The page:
The pleasure and importance of having all of Burke's writings on 
Shakespeare in one volume is that it can send any Shakespearean into 
dialogic thoughts and speculations like mine. As Newstock points out in 
his fine introduction, Burke has had such inspirational effects on 
countless critics, including those most widely admired today. He is 
pro-vocative in the sheer restless energy of his mind. Newstock has 
presented Burke's Shakespeare in a most meticulously edited volume. In 
addition to his introductory essay -- itself one of the most brilliantly 
economic overviews of Burke's style, methods, terminology, and 
historical position in twentieth-century criticism that can be found in 
any collection of Burke's essays -- Newstock provides excellent notes 
and references, leaving no stone unturned. (He realizes that some will 
find him excessive or deficient, and this has been the case with 
reviewers.) His compendium of references to Shakespeare throughout 
Burke's writings contains gems of insight that invite elaboration in 
many directions. His list of Works Cited would make a good library for 
any student of Shakespeare. His volume is designed to appeal to several 
audiences, from beginners to those who return to Burke over a lifetime.
Indeed, Newstock's aim is not only to present Burke as perfectly as 
possible, but to celebrate and promote him simultaneously. His editorial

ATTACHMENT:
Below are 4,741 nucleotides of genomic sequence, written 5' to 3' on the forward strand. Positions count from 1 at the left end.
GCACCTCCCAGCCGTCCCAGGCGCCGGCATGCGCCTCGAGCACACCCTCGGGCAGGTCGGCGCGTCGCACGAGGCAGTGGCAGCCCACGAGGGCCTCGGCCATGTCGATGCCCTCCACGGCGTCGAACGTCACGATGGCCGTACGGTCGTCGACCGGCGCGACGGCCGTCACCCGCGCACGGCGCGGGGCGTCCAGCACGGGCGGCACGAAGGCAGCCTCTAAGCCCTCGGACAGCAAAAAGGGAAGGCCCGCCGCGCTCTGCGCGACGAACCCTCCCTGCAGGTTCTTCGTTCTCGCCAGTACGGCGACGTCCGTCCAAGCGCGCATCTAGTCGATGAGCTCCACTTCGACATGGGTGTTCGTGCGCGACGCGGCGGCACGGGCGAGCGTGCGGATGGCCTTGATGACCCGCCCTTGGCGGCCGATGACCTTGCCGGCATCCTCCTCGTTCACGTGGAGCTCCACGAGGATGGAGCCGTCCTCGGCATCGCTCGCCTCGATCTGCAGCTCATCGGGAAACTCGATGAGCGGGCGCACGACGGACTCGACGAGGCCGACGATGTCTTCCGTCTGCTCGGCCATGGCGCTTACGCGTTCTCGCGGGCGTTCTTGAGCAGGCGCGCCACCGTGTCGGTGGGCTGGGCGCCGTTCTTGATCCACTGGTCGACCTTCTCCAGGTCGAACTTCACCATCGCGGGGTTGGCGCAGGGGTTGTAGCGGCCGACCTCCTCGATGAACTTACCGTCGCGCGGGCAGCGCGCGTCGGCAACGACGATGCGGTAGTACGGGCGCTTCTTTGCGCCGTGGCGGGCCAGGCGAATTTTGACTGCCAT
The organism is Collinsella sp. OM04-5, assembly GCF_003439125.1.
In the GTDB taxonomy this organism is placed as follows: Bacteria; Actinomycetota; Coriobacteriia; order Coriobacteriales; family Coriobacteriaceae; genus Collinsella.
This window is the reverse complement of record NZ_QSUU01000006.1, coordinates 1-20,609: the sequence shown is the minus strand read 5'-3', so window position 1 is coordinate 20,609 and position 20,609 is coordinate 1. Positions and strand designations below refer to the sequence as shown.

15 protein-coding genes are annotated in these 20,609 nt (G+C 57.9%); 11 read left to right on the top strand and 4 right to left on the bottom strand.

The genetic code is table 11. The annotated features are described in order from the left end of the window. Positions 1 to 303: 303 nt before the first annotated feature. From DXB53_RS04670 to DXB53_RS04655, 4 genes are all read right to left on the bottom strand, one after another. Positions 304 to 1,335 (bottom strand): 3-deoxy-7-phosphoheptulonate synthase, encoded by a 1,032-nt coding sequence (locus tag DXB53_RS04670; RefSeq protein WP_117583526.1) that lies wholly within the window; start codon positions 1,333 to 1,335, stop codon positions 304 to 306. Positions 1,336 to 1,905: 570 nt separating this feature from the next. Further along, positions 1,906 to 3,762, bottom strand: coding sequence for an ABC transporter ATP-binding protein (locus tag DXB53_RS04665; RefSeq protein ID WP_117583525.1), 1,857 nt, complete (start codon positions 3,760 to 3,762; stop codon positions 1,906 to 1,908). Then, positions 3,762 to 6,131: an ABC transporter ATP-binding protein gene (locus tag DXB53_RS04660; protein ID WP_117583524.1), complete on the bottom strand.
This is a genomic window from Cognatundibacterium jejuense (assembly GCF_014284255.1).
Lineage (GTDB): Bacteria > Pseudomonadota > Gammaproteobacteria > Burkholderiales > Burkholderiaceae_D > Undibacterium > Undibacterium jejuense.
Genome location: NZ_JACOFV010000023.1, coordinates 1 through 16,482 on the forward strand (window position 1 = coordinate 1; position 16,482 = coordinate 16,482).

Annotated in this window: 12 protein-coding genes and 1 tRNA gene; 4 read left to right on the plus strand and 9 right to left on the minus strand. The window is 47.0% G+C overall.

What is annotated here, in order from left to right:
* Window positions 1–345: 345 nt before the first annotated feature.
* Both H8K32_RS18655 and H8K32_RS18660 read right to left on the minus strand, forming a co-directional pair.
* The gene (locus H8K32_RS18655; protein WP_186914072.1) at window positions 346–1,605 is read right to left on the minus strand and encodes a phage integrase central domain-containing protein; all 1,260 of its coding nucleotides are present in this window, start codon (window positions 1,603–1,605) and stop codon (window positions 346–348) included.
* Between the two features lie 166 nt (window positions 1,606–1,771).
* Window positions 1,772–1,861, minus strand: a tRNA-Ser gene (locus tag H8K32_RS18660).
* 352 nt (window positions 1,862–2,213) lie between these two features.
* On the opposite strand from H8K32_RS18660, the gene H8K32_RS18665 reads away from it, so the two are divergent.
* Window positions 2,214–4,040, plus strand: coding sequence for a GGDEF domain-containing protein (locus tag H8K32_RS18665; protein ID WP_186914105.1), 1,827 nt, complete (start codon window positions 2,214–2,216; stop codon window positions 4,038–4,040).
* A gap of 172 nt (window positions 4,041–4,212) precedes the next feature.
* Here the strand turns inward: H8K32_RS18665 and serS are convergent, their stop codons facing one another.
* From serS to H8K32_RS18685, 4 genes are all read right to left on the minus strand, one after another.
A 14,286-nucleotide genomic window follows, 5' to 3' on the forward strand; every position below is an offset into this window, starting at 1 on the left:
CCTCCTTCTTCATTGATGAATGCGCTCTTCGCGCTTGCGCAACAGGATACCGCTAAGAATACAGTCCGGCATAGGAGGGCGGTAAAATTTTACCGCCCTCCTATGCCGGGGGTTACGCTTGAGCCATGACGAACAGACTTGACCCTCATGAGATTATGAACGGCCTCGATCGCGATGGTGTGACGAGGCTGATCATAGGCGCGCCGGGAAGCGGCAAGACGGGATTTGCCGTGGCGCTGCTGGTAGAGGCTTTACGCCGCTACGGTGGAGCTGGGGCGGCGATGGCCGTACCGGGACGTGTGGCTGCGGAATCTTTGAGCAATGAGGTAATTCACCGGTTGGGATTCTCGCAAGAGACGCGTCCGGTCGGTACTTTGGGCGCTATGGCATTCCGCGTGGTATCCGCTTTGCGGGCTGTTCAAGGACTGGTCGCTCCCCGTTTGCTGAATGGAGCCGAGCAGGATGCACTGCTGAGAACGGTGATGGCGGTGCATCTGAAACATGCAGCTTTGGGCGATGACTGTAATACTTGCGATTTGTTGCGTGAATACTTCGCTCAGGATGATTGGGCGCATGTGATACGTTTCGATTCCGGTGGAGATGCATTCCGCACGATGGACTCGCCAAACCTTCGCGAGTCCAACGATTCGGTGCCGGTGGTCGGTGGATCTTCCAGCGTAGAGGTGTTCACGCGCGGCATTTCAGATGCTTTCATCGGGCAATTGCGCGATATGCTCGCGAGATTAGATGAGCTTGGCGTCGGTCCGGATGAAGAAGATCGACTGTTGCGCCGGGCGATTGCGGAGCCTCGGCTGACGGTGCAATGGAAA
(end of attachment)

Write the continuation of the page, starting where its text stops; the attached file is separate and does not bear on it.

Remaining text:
labors are themselves marked by various forms of excess. If my count is 
accurate, he lists 213 works in his Introduction. His acknowledgements 
list about 250 names, including the SHAKSPER listserv. The back cover 
contains no fewer than six blurbs from luminous contemporary 
Shakespearean elders. One can easily find a host of admiring journal 
reviews online, including ten five-star substantial statements at the 
Amazon.com site for the book. Noticing this pattern of excess, I began 
to wonder whether Nestock had come to praise Burke or to kill him with 
kindness? But the lasting result, for me, has been to welcome the 
abundance and to agree that these essays "still merit a wider audience" 
(xxxiv). Burke is at least as relevant to the Shakespearean world in the 
twenty-first century, now literally global, as he was in the twentieth. 
Bravo to Scott L. Newstock!


[1] Roy Schafer.  _A New Language for Psychoanalysis_.  New Haven, 
Conn., and London: Yale University Press, 1976.

[2] See, for example, Daniel Stern.  _The Interpersonal World of the 
Infant: A View from Psychoanalysis and Developmental Psychology_.  New 
York: Basic Books, 1985.

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Hardy M. Cook, This email address is being protected from spambots. You need JavaScript enabled to view it.